The SEC generally uses a territorial approach in applying registration requirements to the international operations of foreign brokers. Under this approach, all brokers physically operating within the United States that solicit securities transactions must register with the SEC, even if their activities are directed only to foreign investors outside of the United States.  Additionally, foreign brokers that operate from outside of the United States who solicit U.S. investors through using the instrumentalities of interstate commerce must register.[v]

However, the Commission does provide a narrow exemption for foreign brokers who 1) operate outside the U.S., and 2) solicit exclusively to foreign entities.  The Commission defines a foreign broker as any non U.S.-resident person whose securities activities, if conducted in the United States, would be described by the definition of “broker” in the Exchange Act.[vi]  The Commission includes brokers temporarily present in the U.S. as well as brokers that are U.S. citizens residing abroad, into its definition of a foreign broker.[vii]  Petra falls within the Commission’s definition of a foreign broker, as long as Petra maintains a substantial business presence abroad and only solicits only to foreign investors.

This Foreign Broker exemption states that a foreign broker can help U.S. investors purchase any security from foreign issuer, as long as the foreign broker transacts alongside a registered broker intermediary.[viii] Though a step in the right direction, the Foreign Broker exemption hardly fits Petra like a glove.  Petra connects foreign investors to U.S issuers, rather than bring U.S. investors to foreign issuers. The language in the exemption suggests that the Commission intended to focus this exemption on transactions that bring U.S. money to foreign entities, and not the other way around.  The Commission’s requirement that foreign brokers work in tandem with a U.S. registered broker as an intermediary supports this interpretation.  Though both Regulation S and the Foreign Broker exemption address brokering activities within the penumbra of Petra’s business model, neither affords Petra unambiguous shelter from registration.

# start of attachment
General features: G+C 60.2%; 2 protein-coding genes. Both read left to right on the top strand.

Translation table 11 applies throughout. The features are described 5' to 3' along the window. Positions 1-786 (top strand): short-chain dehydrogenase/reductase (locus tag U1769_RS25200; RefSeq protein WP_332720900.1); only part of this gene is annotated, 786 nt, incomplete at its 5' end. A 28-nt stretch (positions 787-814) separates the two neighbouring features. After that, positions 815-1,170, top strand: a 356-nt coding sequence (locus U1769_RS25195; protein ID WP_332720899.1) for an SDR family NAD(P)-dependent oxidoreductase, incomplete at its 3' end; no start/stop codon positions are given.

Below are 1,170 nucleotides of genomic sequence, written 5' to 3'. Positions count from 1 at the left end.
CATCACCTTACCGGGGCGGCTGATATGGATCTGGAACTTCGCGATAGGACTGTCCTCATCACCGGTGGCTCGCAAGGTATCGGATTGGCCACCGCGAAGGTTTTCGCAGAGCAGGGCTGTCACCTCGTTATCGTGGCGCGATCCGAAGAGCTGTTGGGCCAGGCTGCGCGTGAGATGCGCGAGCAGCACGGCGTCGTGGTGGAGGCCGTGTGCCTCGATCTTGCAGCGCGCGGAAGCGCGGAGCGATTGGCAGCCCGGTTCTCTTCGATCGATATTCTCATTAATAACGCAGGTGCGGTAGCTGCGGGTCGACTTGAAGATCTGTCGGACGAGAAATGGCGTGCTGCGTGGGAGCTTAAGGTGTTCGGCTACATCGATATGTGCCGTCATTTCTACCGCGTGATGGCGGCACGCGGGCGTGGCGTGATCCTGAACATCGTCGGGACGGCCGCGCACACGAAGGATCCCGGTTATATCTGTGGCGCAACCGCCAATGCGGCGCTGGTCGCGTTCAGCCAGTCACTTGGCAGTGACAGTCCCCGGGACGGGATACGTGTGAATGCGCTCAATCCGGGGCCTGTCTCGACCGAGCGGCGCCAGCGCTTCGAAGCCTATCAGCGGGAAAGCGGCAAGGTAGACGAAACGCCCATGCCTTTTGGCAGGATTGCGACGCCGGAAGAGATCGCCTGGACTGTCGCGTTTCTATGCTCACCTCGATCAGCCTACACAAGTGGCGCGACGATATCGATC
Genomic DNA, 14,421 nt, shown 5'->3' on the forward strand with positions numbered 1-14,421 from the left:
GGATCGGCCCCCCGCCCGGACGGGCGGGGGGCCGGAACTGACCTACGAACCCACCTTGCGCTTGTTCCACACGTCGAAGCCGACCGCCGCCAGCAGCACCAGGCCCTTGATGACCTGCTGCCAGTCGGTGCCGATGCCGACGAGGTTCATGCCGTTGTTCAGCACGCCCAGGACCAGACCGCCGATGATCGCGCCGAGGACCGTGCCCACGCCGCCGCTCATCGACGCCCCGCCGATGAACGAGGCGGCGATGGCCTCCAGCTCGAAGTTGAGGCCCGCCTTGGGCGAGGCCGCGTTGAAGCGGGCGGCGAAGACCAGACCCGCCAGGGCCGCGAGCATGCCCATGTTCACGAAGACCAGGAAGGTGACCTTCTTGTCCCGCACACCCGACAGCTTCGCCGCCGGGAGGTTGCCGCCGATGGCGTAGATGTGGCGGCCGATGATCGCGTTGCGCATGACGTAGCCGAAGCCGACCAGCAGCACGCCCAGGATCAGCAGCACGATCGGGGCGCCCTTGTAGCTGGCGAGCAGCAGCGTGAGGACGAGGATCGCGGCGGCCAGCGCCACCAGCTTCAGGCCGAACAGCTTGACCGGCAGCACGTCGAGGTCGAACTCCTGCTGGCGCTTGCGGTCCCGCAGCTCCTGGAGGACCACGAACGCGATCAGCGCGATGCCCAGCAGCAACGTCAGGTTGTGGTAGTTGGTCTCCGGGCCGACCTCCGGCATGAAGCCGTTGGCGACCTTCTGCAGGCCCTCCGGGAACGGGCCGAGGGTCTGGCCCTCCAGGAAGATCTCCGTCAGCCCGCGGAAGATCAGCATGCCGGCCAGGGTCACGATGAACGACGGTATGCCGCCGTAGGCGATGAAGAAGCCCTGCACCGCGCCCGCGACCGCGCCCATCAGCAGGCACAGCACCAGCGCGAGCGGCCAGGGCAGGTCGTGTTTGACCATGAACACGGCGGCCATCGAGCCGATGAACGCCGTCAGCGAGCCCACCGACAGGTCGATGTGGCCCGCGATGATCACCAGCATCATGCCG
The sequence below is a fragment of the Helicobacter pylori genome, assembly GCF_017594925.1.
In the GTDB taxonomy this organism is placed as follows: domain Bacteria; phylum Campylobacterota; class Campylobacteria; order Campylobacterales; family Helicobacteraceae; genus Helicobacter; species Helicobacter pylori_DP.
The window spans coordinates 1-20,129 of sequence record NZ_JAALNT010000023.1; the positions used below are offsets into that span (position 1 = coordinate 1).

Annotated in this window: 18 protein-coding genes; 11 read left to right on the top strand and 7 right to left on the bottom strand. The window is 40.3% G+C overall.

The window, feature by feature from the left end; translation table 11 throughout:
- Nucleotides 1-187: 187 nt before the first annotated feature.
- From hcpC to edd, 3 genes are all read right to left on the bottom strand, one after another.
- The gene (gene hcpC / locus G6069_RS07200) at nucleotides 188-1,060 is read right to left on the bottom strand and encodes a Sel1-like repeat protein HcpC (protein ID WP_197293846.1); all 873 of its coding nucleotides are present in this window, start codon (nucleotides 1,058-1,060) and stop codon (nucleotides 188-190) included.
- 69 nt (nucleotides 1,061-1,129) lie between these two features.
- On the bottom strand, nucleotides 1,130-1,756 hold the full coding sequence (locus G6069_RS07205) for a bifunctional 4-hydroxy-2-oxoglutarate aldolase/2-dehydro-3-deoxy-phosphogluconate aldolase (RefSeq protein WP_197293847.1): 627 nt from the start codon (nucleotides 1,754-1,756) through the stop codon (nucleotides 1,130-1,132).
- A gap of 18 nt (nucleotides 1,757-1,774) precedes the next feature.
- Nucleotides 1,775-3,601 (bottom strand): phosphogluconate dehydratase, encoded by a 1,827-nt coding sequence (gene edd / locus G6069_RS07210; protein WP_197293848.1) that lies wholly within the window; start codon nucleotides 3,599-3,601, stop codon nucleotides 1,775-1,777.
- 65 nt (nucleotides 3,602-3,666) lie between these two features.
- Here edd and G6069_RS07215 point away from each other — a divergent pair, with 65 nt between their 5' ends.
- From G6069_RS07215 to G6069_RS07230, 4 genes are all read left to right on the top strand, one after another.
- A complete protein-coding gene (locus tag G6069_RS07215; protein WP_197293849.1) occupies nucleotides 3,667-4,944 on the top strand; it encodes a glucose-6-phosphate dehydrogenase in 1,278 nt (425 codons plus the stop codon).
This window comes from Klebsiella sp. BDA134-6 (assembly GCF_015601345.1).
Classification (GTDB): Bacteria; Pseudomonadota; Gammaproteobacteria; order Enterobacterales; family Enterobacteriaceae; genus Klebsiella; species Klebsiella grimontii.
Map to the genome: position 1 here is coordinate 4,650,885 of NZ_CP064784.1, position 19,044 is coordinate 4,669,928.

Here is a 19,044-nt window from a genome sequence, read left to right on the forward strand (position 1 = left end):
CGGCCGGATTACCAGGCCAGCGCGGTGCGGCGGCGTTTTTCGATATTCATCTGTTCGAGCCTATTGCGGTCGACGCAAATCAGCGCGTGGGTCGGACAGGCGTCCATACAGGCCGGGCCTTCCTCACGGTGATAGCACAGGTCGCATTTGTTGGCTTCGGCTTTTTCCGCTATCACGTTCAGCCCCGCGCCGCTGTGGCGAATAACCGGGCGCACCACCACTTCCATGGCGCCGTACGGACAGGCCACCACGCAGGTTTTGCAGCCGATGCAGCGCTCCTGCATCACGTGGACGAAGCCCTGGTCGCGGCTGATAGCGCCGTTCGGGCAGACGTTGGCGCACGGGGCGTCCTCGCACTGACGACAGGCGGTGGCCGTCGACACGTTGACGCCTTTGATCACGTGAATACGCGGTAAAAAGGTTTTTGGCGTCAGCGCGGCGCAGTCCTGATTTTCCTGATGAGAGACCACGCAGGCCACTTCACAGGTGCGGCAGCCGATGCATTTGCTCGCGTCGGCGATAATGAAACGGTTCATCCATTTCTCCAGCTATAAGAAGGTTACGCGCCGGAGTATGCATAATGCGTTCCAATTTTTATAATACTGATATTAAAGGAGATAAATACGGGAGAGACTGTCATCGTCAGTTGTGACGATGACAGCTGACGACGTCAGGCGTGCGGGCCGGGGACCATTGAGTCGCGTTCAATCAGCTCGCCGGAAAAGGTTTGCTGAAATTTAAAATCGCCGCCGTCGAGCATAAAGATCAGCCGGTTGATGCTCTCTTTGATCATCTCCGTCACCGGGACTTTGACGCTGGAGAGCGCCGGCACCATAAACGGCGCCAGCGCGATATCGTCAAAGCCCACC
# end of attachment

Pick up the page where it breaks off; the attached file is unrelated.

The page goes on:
Persuasive secondary sources shed some light on the ambiguity of Petra’s registration requirements, stating that the SEC has not indicated that it requires registration for brokers purchasing securities in the United States and selling them to foreign investors abroad. [ix]   Although the SEC could require such registration in the future, the SEC’s primary concern is the protection of American investors, not foreign.

Though the SEC has not provided an explicitly apt registration exemption for Petra Ventures, Petra may continue operating its current business model without registering as long as it complies with the following guidelines: